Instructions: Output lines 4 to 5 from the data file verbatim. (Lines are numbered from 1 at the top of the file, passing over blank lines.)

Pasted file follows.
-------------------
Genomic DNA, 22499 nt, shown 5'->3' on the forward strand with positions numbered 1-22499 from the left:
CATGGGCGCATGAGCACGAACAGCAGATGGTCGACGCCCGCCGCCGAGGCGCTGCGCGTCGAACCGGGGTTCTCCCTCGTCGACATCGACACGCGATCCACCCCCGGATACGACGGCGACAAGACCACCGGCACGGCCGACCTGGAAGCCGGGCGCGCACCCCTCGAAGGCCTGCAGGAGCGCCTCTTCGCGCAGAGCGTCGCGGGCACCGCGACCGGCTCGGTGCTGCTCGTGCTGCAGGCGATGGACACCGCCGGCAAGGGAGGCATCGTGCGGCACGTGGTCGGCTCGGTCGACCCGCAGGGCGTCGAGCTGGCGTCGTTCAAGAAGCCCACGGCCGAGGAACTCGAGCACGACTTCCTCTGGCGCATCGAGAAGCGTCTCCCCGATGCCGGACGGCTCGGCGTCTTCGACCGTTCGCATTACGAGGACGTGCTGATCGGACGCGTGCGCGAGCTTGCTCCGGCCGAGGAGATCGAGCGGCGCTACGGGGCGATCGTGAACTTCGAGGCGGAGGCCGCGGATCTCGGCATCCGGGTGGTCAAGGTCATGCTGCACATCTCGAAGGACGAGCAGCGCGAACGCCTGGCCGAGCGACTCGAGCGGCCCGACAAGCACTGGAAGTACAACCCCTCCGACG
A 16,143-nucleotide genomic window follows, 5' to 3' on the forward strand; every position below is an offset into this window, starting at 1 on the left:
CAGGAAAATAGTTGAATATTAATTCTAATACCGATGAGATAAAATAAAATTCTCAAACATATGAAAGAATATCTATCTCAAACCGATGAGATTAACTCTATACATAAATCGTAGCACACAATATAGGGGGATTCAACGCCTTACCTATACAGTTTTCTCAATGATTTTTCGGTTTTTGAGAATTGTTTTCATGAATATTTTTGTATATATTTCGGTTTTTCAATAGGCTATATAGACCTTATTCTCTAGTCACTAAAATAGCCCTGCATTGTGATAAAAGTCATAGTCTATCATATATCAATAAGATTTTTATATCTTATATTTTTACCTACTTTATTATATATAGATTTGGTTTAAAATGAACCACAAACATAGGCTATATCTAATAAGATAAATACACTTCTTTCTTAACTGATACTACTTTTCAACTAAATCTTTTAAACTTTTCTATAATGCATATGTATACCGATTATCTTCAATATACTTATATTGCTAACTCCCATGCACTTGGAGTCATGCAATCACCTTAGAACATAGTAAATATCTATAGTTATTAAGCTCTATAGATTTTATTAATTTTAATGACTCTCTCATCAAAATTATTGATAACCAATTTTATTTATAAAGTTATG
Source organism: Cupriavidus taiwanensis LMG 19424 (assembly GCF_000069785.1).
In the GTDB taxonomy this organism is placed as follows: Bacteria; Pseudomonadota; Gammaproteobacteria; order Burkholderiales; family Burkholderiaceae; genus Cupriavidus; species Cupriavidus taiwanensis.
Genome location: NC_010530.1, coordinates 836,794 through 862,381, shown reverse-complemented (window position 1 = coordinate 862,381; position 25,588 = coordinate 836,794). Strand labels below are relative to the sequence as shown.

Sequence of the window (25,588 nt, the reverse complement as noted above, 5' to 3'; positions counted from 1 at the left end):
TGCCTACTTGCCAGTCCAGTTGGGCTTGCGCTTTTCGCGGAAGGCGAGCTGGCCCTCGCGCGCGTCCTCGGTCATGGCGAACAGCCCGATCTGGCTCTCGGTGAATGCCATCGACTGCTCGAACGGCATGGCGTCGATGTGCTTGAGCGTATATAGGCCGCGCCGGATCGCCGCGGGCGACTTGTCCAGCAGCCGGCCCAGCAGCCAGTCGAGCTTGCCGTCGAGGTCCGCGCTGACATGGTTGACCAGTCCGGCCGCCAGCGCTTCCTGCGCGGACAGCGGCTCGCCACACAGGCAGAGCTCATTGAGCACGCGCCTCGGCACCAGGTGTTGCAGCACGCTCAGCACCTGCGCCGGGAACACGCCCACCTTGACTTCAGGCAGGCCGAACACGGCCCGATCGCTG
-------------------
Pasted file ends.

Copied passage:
CAGGAAAATAGTTGAATATTAATTCTAATACCGATGAGATAAAATAAAATTCTCAAACATATGAAAGAATATCTATCTCAAACCGATGAGATTAACTCTATACATAAATCGTAGCACACAATATAGGGGGATTCAACGCCTTACCTATACAGTTTTCTCAATGATTTTTCGGTTTTTGAGAATTGTTTTCATGAATATTTTTGTATATATTTCGGTTTTTCAATAGGCTATATAGACCTTATTCTCTAGTCACTAAAATAGCCCTGCATTGTGATAAAAGTCATAGTCTATCATATATCAATAAGATTTTTATATCTTATATTTTTACCTACTTTATTATATATAGATTTGGTTTAAAATGAACCACAAACATAGGCTATATCTAATAAGATAAATACACTTCTTTCTTAACTGATACTACTTTTCAACTAAATCTTTTAAACTTTTCTATAATGCATATGTATACCGATTATCTTCAATATACTTATATTGCTAACTCCCATGCACTTGGAGTCATGCAATCACCTTAGAACATAGTAAATATCTATAGTTATTAAGCTCTATAGATTTTATTAATTTTAATGACTCTCTCATCAAAATTATTGATAACCAATTTTATTTATAAAGTTATG
Source organism: Cupriavidus taiwanensis LMG 19424 (assembly GCF_000069785.1).